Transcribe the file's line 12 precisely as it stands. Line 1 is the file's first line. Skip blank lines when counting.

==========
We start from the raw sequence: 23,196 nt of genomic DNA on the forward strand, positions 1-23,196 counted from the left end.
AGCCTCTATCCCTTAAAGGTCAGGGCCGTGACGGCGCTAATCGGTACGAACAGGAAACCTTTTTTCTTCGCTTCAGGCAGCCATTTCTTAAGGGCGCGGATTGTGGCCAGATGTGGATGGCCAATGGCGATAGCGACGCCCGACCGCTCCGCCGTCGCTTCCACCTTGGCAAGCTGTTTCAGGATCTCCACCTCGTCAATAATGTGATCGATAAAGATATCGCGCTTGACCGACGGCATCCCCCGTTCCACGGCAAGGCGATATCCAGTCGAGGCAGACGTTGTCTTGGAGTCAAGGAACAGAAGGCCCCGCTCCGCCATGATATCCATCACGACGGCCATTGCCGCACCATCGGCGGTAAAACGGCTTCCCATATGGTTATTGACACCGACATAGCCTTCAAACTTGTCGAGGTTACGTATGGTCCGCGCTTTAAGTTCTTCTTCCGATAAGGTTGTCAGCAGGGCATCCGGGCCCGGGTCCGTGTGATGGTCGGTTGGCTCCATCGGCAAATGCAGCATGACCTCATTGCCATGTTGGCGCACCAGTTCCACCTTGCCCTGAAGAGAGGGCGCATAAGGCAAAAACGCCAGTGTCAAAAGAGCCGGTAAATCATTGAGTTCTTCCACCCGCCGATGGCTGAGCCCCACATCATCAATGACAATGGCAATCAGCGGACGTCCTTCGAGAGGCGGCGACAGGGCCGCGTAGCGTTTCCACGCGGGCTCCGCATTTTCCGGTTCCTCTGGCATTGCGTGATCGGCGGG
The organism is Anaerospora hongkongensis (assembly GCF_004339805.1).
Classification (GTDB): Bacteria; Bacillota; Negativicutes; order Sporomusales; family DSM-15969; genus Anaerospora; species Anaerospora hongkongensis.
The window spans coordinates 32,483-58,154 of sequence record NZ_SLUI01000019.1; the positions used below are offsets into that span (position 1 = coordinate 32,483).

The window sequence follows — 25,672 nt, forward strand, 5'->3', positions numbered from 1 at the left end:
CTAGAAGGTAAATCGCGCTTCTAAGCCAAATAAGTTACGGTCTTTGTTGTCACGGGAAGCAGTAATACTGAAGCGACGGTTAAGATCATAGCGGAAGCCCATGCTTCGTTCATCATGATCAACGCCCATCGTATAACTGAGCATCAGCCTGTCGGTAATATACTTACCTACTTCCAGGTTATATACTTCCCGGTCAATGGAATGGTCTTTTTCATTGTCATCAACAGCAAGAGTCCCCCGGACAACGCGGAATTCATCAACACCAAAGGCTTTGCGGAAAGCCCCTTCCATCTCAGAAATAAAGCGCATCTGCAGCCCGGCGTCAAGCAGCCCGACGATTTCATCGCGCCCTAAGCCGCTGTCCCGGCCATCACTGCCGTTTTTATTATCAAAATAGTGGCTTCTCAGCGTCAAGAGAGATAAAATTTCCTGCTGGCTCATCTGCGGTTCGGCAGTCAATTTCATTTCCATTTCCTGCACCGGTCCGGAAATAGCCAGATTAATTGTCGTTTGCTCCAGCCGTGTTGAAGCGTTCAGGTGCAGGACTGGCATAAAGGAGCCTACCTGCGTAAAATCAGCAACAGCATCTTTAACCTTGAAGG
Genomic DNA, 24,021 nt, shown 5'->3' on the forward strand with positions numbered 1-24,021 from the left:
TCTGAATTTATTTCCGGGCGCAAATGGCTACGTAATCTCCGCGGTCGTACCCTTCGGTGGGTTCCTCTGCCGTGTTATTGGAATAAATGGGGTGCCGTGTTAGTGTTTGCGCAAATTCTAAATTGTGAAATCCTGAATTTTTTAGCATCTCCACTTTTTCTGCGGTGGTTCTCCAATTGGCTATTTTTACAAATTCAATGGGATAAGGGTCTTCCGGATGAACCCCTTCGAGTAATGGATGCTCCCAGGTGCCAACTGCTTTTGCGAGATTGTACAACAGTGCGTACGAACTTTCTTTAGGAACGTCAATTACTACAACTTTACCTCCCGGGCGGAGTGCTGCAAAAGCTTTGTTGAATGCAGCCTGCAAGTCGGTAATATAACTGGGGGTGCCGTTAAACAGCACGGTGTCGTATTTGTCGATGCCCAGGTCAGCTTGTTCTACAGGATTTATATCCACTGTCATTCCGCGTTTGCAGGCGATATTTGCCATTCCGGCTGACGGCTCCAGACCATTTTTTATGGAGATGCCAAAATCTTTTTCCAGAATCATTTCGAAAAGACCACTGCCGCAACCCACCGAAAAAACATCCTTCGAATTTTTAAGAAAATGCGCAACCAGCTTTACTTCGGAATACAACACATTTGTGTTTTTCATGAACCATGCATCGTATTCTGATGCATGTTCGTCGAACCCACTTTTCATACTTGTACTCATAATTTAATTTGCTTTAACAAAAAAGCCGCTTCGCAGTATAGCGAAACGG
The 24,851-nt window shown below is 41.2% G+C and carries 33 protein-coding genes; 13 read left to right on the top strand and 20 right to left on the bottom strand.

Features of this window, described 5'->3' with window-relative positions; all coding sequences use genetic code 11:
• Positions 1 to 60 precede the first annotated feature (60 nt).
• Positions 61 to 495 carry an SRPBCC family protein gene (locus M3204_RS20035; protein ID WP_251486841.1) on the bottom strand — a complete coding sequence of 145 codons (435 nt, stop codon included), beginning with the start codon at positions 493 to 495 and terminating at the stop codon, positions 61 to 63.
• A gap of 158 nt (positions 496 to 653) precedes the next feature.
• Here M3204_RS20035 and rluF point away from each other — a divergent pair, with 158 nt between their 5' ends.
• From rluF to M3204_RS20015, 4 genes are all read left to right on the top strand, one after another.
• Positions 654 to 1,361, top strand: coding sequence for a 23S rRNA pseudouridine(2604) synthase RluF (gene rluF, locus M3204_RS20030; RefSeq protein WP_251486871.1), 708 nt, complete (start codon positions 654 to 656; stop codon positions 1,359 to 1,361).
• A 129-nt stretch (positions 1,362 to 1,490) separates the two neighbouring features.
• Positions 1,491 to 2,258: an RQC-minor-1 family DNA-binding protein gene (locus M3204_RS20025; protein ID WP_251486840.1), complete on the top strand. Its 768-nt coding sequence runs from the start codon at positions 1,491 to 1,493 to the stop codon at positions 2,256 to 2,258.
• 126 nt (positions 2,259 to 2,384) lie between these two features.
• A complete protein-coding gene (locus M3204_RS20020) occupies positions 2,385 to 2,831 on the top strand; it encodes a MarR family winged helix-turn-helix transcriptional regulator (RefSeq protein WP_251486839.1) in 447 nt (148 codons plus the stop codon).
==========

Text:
• Positions 1 to 60 precede the first annotated feature (60 nt).